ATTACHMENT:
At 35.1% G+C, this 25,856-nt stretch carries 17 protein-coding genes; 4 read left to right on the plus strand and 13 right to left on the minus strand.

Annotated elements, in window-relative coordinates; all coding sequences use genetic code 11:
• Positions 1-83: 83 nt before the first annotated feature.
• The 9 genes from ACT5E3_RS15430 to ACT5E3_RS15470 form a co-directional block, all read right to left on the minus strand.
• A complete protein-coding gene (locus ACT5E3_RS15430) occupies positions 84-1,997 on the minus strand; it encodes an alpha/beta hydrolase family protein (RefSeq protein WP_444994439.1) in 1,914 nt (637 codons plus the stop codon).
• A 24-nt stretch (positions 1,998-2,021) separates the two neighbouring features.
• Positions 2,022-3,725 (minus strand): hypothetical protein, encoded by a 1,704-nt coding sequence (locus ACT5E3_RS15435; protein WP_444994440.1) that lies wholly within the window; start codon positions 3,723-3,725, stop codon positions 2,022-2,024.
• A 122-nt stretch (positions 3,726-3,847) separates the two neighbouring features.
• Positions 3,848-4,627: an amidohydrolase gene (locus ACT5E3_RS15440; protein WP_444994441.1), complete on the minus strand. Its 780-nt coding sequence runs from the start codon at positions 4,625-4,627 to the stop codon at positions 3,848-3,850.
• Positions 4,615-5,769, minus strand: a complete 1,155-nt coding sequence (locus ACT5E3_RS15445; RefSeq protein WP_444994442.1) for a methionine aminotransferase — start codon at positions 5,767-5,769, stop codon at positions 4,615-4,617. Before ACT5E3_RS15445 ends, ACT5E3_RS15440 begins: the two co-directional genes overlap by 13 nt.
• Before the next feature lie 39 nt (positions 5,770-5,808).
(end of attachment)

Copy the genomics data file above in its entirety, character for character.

At 35.1% G+C, this 25,856-nt stretch carries 17 protein-coding genes; 4 read left to right on the plus strand and 13 right to left on the minus strand.

Annotated elements, in window-relative coordinates; all coding sequences use genetic code 11:
• Positions 1-83: 83 nt before the first annotated feature.
• The 9 genes from ACT5E3_RS15430 to ACT5E3_RS15470 form a co-directional block, all read right to left on the minus strand.
• A complete protein-coding gene (locus ACT5E3_RS15430) occupies positions 84-1,997 on the minus strand; it encodes an alpha/beta hydrolase family protein (RefSeq protein WP_444994439.1) in 1,914 nt (637 codons plus the stop codon).
• A 24-nt stretch (positions 1,998-2,021) separates the two neighbouring features.
• Positions 2,022-3,725 (minus strand): hypothetical protein, encoded by a 1,704-nt coding sequence (locus ACT5E3_RS15435; protein WP_444994440.1) that lies wholly within the window; start codon positions 3,723-3,725, stop codon positions 2,022-2,024.
• A 122-nt stretch (positions 3,726-3,847) separates the two neighbouring features.
• Positions 3,848-4,627: an amidohydrolase gene (locus ACT5E3_RS15440; protein WP_444994441.1), complete on the minus strand. Its 780-nt coding sequence runs from the start codon at positions 4,625-4,627 to the stop codon at positions 3,848-3,850.
• Positions 4,615-5,769, minus strand: a complete 1,155-nt coding sequence (locus ACT5E3_RS15445; RefSeq protein WP_444994442.1) for a methionine aminotransferase — start codon at positions 5,767-5,769, stop codon at positions 4,615-4,617. Before ACT5E3_RS15445 ends, ACT5E3_RS15440 begins: the two co-directional genes overlap by 13 nt.
• Before the next feature lie 39 nt (positions 5,770-5,808).